I bought a 2 inch Micro-Mark Mini Miter / Cut-off Saw to cut screws & brass tubing, in the hopes that it would be somewhat better than the essentially equivalent Harbor Freight offering. I think that’s true, but it’s a near thing.
Apparently, the saws all come from the same factory with the same bass-ackwards vise:
The V-groove should be on the fixed jaw, where it would more-or-less precisely align rods / cylinders with the blade. The moveable jaw isn’t dovetailed to the base of the vise, so it ends up wherever it stops and, somehow, they managed to machine the end of the screw shaft off-center from the shaft, so the moveable jaw moves in a small circle as you tighten it.
A small punch mark locks the jaw to the screw; you can pull the disk on the shaft past the indentation by turning the knob with sufficient enthusiasm:
The hole in the vise, just under the disk, lets somebody whack the jaw with a punch.
Some machining or an entirely new vise setup lies in the future of this thing.
I mounted it on a scrap of countertop by transfer-punching the base holes, only to discover that the punch didn’t leave a mark for one hole, even though a dent was clearly visible at the bottom of the hole with the saw on the countertop.
A bit of headscratching later:
Apparently the core for that hole in the injection mold didn’t seat quite right. The layer was thin enough to drill out easily.
The blade is identical with the Harbor Freight blades I’m using on the Sherline, right down to the printed legend declaring it fits saws with non-Micro-Mark part numbers:
Granted, the Micro-Mark blade on the left has nicer printing, but MM blades run $15 each and HF offers a three-pack for ten bucks. Note the carefully positioned thumb in the Micro-Mark picture.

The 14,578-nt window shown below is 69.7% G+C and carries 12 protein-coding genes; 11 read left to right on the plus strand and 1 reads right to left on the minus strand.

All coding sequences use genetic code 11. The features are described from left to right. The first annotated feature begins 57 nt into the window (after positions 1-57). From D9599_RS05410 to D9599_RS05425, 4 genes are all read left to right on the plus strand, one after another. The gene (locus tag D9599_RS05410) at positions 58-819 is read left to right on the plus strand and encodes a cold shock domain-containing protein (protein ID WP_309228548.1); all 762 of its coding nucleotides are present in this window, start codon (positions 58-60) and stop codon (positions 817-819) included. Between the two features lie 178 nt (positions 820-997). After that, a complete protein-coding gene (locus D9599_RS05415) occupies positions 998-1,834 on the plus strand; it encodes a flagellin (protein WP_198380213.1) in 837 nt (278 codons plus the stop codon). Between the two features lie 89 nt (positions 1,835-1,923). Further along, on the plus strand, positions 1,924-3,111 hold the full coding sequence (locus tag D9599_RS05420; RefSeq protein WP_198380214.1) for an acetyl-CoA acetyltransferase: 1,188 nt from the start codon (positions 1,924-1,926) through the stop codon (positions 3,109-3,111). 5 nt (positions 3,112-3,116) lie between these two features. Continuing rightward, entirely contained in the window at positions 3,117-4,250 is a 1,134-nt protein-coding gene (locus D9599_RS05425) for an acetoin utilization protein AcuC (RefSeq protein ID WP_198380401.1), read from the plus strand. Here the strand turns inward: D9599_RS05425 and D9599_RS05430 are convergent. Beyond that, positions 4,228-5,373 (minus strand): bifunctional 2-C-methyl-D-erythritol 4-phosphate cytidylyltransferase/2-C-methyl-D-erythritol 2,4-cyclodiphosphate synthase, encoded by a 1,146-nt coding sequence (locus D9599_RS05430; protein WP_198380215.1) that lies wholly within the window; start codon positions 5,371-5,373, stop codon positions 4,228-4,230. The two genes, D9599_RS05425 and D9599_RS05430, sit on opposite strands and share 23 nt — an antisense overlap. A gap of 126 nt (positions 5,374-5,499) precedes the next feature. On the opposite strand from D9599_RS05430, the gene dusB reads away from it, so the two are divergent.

“Beware of cheap imitations!” says Micro-Mark.
5 thoughts on “Micro-Mark Mini Miter / Cut-off Saw”
Yep, I can certainly see reworking that little vise and/or just making a new one from scratch. Cutting small screws has always been a bit of a pain, especially if there are more than two. Micro-Mark has always had a nice selection and some deals are better than others, but it always pays to shop around.
I recently commented to my wife that it would be nice to buy a tool that “just works”, but I’ve gotten used to taking things apart to clean up the manufacturing shortcuts in a lot of stuff. On the other hand, it’s nice that there’s such a great variety of “almost ready for prime time” tools out there to choose from. And we’re never bored.
Spraying enough money on that problem can certainly make it go away, but my survey showed nearly an order of magnitude difference between the known-nasty Harbor Freight offering and a Proxxon KGS 80 chop/miter saw.
Might come from a different production line in the same factory, too, but also from the very top of the QC pile.
Until I come up with a requirement for something that lovely (which whacking the end off screws & tubes most definitely is not), I’ll save the money and build some fixtures.
Maybe the best way to think of the low-end stuff is that it’s somewhat better than getting a box o’ random parts.
I see a great opportunity to replace the moving jaw with a 3D printed version and to add a sort of cover over the fixed jaw incorporating the missing V groove – I would anticipate that the forces involved are sufficiently low to be suitable for plastic jaws – with the added advantages of being able to centralise the moving jaw hole and maybe add some custom V sizes…
Just a thought!
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